In a new Vogue profile, Rebecca Johnson claims that Jenny Sanford's grace following her husband Mark's admission of his affair has changed "the options for wronged political wives." Unfortunately, the profile reinforces plenty of old stereotypes.
One thing is clear from the piece: Sanford is smart. Discussing why her governor husband was willing to risk his career and his children's welfare for an affair, she says,
Politicians become disconnected from the way everyone else lives in the world. I saw that from the very beginning. They'll say they need something, and ten people want to give it to them. It's an ego boost, and it's easy to drink your own Kool-Aid.
She seems to have a clear-eyed view of her husband's sense of entitlement, and of the constant drive for bigger and better things that left him feeling dissatisfied with his life. Elsewhere, though, her analysis of his problems sounds less credible. She tells Johnson,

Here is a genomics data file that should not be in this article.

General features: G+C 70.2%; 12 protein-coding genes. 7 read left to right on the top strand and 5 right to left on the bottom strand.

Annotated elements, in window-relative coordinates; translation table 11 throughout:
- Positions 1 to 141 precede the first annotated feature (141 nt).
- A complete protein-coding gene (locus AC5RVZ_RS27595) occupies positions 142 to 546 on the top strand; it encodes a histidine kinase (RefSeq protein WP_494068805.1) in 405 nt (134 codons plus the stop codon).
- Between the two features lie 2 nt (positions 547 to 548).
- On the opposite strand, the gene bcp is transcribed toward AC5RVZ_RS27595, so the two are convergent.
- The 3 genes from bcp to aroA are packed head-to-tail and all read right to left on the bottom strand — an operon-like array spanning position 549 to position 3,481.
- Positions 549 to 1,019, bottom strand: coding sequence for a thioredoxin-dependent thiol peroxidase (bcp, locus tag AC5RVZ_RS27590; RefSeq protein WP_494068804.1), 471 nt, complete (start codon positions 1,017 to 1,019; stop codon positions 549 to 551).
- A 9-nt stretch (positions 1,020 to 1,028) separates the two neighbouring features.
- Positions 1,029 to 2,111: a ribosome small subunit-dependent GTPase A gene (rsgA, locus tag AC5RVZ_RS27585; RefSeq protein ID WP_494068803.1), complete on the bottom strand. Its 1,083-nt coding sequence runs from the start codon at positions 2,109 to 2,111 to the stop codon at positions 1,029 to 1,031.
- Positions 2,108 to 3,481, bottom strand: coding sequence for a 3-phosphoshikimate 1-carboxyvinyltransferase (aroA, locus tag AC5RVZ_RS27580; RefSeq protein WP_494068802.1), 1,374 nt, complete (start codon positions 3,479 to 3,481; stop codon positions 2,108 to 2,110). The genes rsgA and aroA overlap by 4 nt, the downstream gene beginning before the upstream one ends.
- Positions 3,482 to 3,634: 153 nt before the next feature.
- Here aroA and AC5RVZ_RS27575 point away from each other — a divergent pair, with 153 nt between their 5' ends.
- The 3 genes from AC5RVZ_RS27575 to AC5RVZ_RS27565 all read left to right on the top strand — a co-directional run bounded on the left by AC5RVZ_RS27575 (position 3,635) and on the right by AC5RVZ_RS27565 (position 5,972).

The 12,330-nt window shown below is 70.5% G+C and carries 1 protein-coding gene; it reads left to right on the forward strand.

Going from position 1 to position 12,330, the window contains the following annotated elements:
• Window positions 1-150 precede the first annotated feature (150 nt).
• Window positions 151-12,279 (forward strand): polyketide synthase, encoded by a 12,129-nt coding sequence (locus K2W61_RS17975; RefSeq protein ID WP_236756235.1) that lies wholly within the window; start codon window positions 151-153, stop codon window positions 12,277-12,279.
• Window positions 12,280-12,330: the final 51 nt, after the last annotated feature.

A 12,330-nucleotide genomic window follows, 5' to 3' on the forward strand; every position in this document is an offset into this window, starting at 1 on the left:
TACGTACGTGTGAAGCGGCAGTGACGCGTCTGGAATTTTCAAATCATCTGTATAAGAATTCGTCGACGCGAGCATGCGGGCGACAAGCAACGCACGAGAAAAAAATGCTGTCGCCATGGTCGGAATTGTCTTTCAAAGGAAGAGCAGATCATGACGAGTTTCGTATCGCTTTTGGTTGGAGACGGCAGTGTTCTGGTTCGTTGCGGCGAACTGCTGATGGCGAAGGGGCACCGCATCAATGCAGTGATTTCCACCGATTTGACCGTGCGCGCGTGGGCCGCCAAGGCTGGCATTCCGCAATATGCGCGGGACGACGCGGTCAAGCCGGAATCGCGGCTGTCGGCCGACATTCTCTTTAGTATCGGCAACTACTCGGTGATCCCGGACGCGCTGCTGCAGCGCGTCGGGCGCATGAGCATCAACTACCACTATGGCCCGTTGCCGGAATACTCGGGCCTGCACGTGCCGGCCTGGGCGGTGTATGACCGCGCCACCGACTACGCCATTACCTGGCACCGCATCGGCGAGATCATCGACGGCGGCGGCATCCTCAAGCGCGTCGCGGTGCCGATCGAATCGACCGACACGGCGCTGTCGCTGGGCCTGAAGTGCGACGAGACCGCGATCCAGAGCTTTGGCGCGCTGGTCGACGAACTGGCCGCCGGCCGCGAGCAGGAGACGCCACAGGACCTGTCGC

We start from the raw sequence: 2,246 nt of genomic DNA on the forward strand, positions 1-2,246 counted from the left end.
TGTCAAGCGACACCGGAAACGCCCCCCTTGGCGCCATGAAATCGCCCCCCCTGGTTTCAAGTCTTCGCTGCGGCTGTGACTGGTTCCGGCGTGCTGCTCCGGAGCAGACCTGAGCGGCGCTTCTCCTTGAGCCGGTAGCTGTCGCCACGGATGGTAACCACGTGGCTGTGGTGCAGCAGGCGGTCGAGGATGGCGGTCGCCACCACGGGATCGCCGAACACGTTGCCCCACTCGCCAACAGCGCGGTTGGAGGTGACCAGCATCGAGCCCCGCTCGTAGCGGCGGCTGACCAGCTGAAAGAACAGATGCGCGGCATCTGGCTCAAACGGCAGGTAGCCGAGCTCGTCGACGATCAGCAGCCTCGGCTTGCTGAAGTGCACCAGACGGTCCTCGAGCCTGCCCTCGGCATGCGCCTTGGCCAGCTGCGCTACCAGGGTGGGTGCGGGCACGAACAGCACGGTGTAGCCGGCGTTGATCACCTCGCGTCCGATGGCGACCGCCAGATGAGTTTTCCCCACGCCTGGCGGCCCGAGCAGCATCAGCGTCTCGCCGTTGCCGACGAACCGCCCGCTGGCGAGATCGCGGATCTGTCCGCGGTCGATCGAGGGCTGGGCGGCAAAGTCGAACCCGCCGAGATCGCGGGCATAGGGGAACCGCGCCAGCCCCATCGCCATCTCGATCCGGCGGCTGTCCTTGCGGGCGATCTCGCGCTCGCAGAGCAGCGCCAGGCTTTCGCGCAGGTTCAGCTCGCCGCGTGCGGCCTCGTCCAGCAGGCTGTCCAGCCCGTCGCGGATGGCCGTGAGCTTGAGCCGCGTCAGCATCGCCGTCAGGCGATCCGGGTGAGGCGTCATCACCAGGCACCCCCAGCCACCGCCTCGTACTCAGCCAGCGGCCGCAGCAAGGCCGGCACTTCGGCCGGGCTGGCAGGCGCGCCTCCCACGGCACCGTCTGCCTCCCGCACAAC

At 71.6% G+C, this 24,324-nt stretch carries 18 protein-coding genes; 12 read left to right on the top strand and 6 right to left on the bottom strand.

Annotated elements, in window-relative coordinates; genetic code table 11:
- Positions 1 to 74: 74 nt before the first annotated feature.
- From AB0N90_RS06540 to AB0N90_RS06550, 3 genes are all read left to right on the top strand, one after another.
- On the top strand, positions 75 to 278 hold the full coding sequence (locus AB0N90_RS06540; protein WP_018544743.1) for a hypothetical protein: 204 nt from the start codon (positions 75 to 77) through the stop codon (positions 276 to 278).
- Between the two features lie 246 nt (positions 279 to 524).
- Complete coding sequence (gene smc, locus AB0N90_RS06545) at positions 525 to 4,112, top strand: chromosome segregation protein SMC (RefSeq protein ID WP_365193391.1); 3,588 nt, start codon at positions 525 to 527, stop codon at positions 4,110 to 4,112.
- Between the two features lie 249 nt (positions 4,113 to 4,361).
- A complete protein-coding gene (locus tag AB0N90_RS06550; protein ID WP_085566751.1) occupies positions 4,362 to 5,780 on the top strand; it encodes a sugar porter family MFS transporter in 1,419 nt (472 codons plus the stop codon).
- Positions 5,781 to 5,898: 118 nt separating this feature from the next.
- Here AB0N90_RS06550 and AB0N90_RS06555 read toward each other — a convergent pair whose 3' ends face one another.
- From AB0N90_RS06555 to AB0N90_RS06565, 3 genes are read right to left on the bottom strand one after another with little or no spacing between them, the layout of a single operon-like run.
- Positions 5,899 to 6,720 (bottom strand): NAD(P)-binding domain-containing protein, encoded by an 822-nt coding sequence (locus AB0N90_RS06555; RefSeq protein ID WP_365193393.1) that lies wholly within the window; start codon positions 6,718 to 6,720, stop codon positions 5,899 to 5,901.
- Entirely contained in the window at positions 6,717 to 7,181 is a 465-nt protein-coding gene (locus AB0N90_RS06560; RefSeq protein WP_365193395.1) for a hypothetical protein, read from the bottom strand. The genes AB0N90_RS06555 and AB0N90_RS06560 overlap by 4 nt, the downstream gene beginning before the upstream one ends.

Over the course of both pastoral and marriage counseling, it became clear to me that he was just obsessed with going to see this woman. I have learned that these affairs are almost like an addiction to alcohol or pornography. They just can't break away from them.
This seems perilously close to the language typically used by celebrities when they blame "sex addiction" for their infidelity. It may be helpful to Sanford to think of her husband's affair in terms of substance abuse, and indeed the two may have some parallels, but Sanford's hardly breaking new ground here when she chalks up her husband's dalliances to an affliction beyond his control. Her comments about aging and gender, though, are more upsetting. She says,